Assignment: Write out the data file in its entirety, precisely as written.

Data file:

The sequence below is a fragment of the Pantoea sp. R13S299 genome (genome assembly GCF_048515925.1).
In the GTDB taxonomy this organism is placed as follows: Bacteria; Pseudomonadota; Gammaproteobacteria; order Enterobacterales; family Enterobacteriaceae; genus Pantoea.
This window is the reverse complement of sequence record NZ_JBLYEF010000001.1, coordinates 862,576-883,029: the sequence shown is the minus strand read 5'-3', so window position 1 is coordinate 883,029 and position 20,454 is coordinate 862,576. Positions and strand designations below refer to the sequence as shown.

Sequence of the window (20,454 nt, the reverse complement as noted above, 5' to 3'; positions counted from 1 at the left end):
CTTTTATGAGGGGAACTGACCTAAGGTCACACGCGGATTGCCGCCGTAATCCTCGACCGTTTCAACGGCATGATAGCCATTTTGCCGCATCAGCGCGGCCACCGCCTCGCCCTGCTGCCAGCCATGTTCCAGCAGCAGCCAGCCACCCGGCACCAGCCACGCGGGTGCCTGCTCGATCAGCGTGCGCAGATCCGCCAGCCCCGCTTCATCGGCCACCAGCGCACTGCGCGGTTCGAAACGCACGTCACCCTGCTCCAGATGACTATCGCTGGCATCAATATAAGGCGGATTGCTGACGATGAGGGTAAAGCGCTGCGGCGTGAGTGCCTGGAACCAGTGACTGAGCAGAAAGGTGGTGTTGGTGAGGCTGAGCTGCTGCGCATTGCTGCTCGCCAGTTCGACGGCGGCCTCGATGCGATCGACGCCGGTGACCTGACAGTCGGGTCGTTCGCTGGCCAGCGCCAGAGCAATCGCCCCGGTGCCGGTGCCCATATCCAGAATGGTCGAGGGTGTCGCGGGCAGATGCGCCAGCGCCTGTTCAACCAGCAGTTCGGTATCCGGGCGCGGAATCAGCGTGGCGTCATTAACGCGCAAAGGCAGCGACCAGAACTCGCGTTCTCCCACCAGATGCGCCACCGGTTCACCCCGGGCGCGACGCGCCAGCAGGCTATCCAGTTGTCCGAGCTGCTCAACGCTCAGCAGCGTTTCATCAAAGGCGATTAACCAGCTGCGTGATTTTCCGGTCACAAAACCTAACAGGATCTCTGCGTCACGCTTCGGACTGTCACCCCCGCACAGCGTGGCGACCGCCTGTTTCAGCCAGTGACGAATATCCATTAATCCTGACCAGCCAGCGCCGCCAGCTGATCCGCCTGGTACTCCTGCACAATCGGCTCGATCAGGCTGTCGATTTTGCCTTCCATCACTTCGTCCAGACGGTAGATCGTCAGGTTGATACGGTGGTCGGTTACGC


The sequence below is a fragment of the Pantoea sp. R13S299 genome (genome assembly GCF_048515925.1).
In the GTDB taxonomy this organism is placed as follows: Bacteria; Pseudomonadota; Gammaproteobacteria; order Enterobacterales; family Enterobacteriaceae; genus Pantoea.
This window is the reverse complement of sequence record NZ_JBLYEF010000001.1, coordinates 862,576-883,029: the sequence shown is the minus strand read 5'-3', so window position 1 is coordinate 883,029 and position 20,454 is coordinate 862,576. Positions and strand designations below refer to the sequence as shown.

Sequence of the window (20,454 nt, the reverse complement as noted above, 5' to 3'; positions counted from 1 at the left end):
CTTTTATGAGGGGAACTGACCTAAGGTCACACGCGGATTGCCGCCGTAATCCTCGACCGTTTCAACGGCATGATAGCCATTTTGCCGCATCAGCGCGGCCACCGCCTCGCCCTGCTGCCAGCCATGTTCCAGCAGCAGCCAGCCACCCGGCACCAGCCACGCGGGTGCCTGCTCGATCAGCGTGCGCAGATCCGCCAGCCCCGCTTCATCGGCCACCAGCGCACTGCGCGGTTCGAAACGCACGTCACCCTGCTCCAGATGACTATCGCTGGCATCAATATAAGGCGGATTGCTGACGATGAGGGTAAAGCGCTGCGGCGTGAGTGCCTGGAACCAGTGACTGAGCAGAAAGGTGGTGTTGGTGAGGCTGAGCTGCTGCGCATTGCTGCTCGCCAGTTCGACGGCGGCCTCGATGCGATCGACGCCGGTGACCTGACAGTCGGGTCGTTCGCTGGCCAGCGCCAGAGCAATCGCCCCGGTGCCGGTGCCCATATCCAGAATGGTCGAGGGTGTCGCGGGCAGATGCGCCAGCGCCTGTTCAACCAGCAGTTCGGTATCCGGGCGCGGAATCAGCGTGGCGTCATTAACGCGCAAAGGCAGCGACCAGAACTCGCGTTCTCCCACCAGATGCGCCACCGGTTCACCCCGGGCGCGACGCGCCAGCAGGCTATCCAGTTGTCCGAGCTGCTCAACGCTCAGCAGCGTTTCATCAAAGGCGATTAACCAGCTGCGTGATTTTCCGGTCACAAAACCTAACAGGATCTCTGCGTCACGCTTCGGACTGTCACCCCCGCACAGCGTGGCGACCGCCTGTTTCAGCCAGTGACGAATATCCATTAATCCTGACCAGCCAGCGCCGCCAGCTGATCCGCCTGGTACTCCTGCACAATCGGCTCGATCAGGCTGTCGATTTTGCCTTCCATCACTTCGTCCAGACGGTAGATCGTCAGGTTGATACGGTGGTCGGTTACGC